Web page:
With just over a week left to the QE2 announcement, discussion over the amount, implications and effectiveness of QE2 are almost as prevalent (and moot) as those over the imminent collapse of the MBS system. Although whereas the latter is exclusively the provenance of legal interpretation of various contractual terms, and as such most who opine either way will soon be proven wrong to quite wrong, as in America contracts no longer are enforced (did nobody learn anything from the GM/Chrysler fiasco for pete's sake), when it comes to printing money the ultimate outcome will certainly have an impact. And the more the printing, the better. One of the amusing debates on the topic has been how much debt will the Fed print. Those who continue to refuse to acknowledge that the economy is in a near-comatose state, of course, hold on to the hope that the amount will be negligible: something like $500 billion (there was a time when half a trillion was a lot of money). A month ago we stated that the full amount will be much larger, and that the Fed will be a marginal buyer of up to $3 trillion. Turns out, even we were optimistic. A brand new analysis by Jan Hatzius, which performs a top down look at how much monetary stimulus is needed to fill the estimated 300 bps hole between the -7% Taylor Implied Funds Rate (of which, Hatzius believes, various other Federal interventions have already filled roughly 400 bps of differential) and the existing 0.2% FF rate. Using some back of the envelope math, the Goldman strategist concludes that every $1 trillion in new LSAP (large scale asset purchases) is the equivalent of a 75 bps rate cut (much less than comparable estimates by Dudley, 100-150bps, and Rudebusch, 130bps). In other words: the Fed will need to print $4 trillion in new money to close the Taylor gap. And here we were thinking the economy is in shambles. Incidentally, $4 trillion in crisp new dollar bills (stored in bank excess reserve vaults) will create just a tad of buying interest in commodities such as gold and oil...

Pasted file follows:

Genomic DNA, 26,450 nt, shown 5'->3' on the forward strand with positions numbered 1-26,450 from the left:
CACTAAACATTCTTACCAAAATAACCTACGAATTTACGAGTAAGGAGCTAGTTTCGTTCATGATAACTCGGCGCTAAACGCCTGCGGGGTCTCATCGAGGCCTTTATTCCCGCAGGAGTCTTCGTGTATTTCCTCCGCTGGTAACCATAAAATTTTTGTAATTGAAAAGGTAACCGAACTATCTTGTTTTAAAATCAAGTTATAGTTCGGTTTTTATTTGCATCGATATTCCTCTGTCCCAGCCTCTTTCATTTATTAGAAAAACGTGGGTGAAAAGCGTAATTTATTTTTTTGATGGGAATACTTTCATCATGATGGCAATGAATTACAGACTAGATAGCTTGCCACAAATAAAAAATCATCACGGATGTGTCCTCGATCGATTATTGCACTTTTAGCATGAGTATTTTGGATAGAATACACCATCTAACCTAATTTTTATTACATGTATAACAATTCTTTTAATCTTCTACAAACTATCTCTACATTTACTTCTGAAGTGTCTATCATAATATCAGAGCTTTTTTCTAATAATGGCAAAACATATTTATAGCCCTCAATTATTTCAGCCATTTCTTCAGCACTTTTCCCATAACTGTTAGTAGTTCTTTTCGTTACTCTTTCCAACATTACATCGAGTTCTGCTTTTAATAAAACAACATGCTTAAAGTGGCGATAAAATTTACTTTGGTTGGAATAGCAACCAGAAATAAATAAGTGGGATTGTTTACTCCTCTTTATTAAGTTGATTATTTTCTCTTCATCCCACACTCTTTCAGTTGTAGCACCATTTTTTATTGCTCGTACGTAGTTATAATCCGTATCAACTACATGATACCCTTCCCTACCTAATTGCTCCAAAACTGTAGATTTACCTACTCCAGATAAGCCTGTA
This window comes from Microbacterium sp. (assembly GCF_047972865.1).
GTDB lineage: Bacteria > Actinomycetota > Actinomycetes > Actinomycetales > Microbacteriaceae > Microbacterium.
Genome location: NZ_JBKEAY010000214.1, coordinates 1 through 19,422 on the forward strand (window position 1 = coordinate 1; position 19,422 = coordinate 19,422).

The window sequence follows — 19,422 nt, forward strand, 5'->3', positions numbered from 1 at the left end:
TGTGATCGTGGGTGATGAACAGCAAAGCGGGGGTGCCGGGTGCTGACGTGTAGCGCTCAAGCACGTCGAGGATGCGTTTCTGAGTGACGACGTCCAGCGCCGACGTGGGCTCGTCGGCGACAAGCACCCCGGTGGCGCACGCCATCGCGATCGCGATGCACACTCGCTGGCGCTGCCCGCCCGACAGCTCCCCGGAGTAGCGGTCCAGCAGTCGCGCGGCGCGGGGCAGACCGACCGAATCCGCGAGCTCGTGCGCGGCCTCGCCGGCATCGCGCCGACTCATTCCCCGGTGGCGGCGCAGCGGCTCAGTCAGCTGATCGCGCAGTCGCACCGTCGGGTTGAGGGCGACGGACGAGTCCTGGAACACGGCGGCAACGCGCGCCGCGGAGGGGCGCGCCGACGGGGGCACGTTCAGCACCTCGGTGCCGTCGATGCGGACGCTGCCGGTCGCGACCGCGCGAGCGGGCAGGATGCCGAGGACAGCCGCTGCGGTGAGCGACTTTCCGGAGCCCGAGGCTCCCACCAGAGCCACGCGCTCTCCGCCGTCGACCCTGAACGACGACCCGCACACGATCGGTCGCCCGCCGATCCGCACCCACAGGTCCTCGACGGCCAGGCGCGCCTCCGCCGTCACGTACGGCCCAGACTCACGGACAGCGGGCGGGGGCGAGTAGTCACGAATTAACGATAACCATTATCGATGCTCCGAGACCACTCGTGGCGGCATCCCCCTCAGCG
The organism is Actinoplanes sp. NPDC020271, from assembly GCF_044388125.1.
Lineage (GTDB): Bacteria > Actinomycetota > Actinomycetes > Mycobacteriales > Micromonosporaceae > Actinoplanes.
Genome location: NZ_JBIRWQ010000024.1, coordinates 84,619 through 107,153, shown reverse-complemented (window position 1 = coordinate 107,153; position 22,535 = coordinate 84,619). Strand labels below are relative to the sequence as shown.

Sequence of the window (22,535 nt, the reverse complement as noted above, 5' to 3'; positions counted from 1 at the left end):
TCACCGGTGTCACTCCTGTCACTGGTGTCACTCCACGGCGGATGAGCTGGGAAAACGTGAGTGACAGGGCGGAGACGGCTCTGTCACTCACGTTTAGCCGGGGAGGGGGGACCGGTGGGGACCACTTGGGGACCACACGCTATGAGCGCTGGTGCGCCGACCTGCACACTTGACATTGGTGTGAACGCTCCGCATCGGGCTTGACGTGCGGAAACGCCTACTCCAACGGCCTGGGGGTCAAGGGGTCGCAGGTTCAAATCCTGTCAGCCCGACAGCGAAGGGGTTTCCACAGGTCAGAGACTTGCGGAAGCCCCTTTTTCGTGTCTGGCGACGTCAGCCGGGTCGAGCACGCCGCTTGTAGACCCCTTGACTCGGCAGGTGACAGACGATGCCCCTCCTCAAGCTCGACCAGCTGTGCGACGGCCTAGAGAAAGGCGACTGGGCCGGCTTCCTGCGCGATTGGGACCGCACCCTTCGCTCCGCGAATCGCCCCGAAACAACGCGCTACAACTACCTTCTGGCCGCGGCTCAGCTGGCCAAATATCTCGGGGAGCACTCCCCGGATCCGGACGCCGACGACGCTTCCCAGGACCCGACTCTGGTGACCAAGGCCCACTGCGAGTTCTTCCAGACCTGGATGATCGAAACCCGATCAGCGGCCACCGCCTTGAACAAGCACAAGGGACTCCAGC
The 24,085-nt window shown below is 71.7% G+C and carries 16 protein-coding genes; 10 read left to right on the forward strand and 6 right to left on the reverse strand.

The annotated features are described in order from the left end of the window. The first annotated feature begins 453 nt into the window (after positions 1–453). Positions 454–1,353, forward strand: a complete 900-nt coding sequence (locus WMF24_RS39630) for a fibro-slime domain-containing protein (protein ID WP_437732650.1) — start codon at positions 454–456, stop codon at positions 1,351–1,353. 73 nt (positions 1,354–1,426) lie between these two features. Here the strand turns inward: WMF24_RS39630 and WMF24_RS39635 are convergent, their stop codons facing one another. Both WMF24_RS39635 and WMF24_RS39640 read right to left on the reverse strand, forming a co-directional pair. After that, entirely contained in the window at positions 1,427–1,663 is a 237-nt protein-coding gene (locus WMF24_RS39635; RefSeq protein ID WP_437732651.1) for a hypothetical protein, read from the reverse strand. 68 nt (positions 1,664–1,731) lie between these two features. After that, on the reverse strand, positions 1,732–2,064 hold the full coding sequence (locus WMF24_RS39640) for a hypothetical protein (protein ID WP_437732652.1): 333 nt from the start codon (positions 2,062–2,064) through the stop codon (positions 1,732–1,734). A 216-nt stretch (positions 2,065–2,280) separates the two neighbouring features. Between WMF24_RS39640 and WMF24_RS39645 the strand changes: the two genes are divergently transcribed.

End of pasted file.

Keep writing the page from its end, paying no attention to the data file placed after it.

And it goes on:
Niall Ferguson Explains Why Keynesian Policies Are Dooming The World Economy To Round After Round Of Asset BubblesSubmitted by Tyler Durden on 10/24/2010 10:37 -0500
If there is one thing that everyone should watch to understand just why every policy attempt to fix the ongoing depression is doomed, it is the following short clip from Niall Ferguson in which he deconstructs the primary fatal flaw of Keynesianism. Ferguson explains why those who push for Keynesian policies in a globalized world are doing nothing to stimulate the economy, but merely inflate ever more bubbles. Quote Ferguson: "I wonder if it's worth revisiting the now familiar debate about whether or not Keynes can save us. Because I have some doubts about this. Deep doubts." Zero Hedge has no doubts about this - we are confident that the confines of a theoretical Keynesian system have been the recipe for the disaster unfolding now before our eyes (which is not to say that Austrian economics is necessarily better, although intuitively they certainly make a far more compelling case, and would certainly not have led to the current pre-apocalyptic economic situation, which only the most addicted to Kool Aid pig lipstickers refuse to acknowledge). However, that is not news - we have always made our position on the false voodoo religion of economics well known. We are, however, happy that more and more of the "mainstream fold" are finally starting to question the key flawed premise of this fundamentalist doctrine.
Bo Peng submits a theoretical thought experiment on the discontinuity of security prices in a world in which two bids one millisecond apart are an eternity away from each other thanks to supercomputers in charge of markets, and thus the price discovery function can go anywhere from zero to infinity in the space of nanoseconds. Are the now daily flash crashes nothing more than an actual representation of the fractal nature of markets, as popularized by the now late genius Benoit Mandelbrot, and as was validated on Zero Hedge some time ago? If so, prepare for a market in which melt downs and melt ups become a daily, hourly and millisecondly fact of life.
Is Indonesia the next China? Despite the triple digit return, it could still be early days for the world’s largest Muslim country. Since the rumblings about a global, synchronized QEII began in September, $2 billion a day has been flooding into emerging markets, and Indonesia has been at the top of the list. A rupiah that has been steadily appreciating against the dollar has added a nice double leveraged effect to the upside. (IDX), (EIDO)